One of the most common mistakes in investing is to get out too early as stocks move higher, underestimating the longer-term growth potential.
However, the “winners” are now trading at a record historical premium to the market. A non-exhaustive list of stocks include those in the large cap health care sector such as CSL, Cochlear and Resmed, the technology space with REA, Seek, Carsales.com, WiseTech Global, Altium and Afterpay Touch and consumer goods such as Treasury Wine Estates, A2 Milk and even Woolworths and Wesfarmers.
There are many reasons to explain this move up in valuation levels, but the most obvious one is the extraordinarily loose monetary policy being employed by central banks around the world.
Most major economies, including Australia, have interest rates set at or below the level of inflation and many central banks have been engaging in the large scale purchase of government bonds, broader credit instruments and even direct equities. These policies were put in place to counter the effects of the global financial crisis, but as banking systems have been repaired and employment and growth have recovered they have helped to turbo-charge asset prices.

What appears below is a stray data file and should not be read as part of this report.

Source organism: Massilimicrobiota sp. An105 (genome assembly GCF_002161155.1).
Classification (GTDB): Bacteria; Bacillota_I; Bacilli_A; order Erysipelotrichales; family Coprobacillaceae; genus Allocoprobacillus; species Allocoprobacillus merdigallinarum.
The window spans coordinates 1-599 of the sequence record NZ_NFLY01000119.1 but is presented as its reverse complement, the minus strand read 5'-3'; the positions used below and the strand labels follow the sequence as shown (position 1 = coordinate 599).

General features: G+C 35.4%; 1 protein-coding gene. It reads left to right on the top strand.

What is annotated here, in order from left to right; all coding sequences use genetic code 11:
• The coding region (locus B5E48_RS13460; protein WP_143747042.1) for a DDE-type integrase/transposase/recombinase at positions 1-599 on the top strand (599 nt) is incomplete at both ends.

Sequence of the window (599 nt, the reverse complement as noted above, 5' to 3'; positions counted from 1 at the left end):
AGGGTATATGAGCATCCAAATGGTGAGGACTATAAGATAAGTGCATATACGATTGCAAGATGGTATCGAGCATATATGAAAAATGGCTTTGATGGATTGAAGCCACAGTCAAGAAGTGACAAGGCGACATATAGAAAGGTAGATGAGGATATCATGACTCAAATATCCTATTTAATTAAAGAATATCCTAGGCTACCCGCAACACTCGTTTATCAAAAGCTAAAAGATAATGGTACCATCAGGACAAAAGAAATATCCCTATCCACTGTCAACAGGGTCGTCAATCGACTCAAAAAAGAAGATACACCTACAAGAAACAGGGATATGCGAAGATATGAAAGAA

This liquidity expansion is coming to an end as the US Federal Reserve starts to reduce its balance sheet, the European Central Bank is tapering its quantitative easing (QE) and the Bank of Japan is less aggressive in targeting its own bond yields. At some stage this will put pressure on high valuation multiples, but we are likely to need to see clearer signs of inflation picking up to get central banks winding back accommodative policy.
Nevertheless, the environment that has seen stock prices driven by expanding multiples from excess liquidity pushing down bond yields is coming to an end.
As we move into reporting season, valuations will also be tested by the reality of earnings not just from reported numbers but also from outlook statements. There are already a few areas of risk that are developing. Housing prices have rolled over as credit availability has been tightened within the banking sector and this is likely to directly impact turnover in the property market.
There are also second-order impacts from wealth effects with consumers less likely to purchase big-ticket items and, depending on how this evolves, it may impact the prospects for employment growth. Another change has been the attitude towards immigration by both political parties. Along with some frosty relations with China, student intake growth to the education sector looks less promising. This also feeds into less housing demand.
There will definitely be some winners out of that list of stocks, but the price of disappointment is very high.